SINGAPORE Singapore is set to open the world's largest Ferris wheel in March next year, as part of the city-state's drive to attract more tourists.
At 165 metres (about 541 feet) high, the Singapore Flyer will trump the 160-metre Star of Nanchang in Jiangxi, China and the 135-metre London Eye, and will offer views of Singapore, southern Malaysia and nearby Indonesian islands, its operator said on Thursday.
The Singapore wheel will not be the world's tallest for long, as the same group that will operate the Flyer is building a 208-metre high wheel in Beijing by the summer Olympics in 2008 and plans a 172-metre wheel in Berlin by 2009.
"Since the success of the London Eye, observation wheels are very popular. They are the perfect way to get an overview of a city when you arrive," Florian Bollen, Chairman of the Board of Singapore Flyer, told reporters at a site visit.
Bollen -- who also heads AAA Equity Holdings, the main shareholder of the project -- told reporters his group is also planning a 120-metre wheel in Orlando, U.S., by 2009 and is negotiating with Delhi and Mumbai about building observation wheels there.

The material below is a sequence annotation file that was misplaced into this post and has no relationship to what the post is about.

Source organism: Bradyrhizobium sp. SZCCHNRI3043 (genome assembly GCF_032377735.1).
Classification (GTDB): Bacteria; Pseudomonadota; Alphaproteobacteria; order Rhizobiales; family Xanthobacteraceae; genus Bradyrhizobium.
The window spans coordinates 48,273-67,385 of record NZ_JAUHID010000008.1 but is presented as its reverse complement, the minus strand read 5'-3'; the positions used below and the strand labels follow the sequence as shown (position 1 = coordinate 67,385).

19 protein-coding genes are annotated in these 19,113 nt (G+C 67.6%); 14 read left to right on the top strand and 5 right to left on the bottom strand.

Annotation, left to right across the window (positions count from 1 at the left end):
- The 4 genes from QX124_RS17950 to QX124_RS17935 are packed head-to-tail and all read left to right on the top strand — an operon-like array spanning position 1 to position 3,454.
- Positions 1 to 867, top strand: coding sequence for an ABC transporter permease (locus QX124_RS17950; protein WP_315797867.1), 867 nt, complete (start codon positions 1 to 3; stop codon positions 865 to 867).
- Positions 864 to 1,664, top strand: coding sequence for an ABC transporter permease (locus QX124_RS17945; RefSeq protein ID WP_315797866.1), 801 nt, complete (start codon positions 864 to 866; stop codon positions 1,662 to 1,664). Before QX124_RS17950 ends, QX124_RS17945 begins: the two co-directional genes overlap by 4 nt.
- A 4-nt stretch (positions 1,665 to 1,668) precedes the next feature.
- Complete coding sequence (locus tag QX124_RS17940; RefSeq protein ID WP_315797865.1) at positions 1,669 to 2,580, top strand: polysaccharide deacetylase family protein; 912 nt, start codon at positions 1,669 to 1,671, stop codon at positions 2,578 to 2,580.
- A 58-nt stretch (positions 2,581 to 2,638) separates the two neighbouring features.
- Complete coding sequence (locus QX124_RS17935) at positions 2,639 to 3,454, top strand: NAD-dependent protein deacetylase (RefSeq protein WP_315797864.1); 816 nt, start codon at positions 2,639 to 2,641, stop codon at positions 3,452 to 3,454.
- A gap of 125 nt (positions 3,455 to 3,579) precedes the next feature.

"We are now in active discussion with the authorities in Delhi and Mumbai," said Bollen, 42, a German national.
He said the Singapore Flyer -- which cost S$240 million (US$160 million) to build -- hopes for at least 2.5 million visitors per year. At an average ticket price of about S$30 ($20), the wheel would generate up to S$75 million per year.
"We will be cash-flow positive from the first year," he said.
Each of the Singapore Flyer's 28 bus-sized capsules will accommodate up to 28 passengers. Each ride will last about 37 minutes and the Flyer will operate 16 hours a day.
Ten of the 16-tonne capsules have already been attached to the 150-metre diameter wheel, and the rest is expected to be attached by early October this year.
But the large shopping and entertainment complex around the wheel will take several more months to complete.
A marketing official for the Flyer said that the firm had already sold about 1.5 million tickets, mostly to tour agents, and the wheel is nearly fully booked for the first three months. The Flyer is part of a series of initiatives to boost tourist arrivals in Singapore, which hopes to attract 17 million people by 2015 from nearly 10 million in 2006.
The city-state will also host a yearly Formula One race from 2008 and is building two casinos at a total cost of US$7 billion, due to be ready in the next three to four years.
($1=1.522 Singapore Dollar)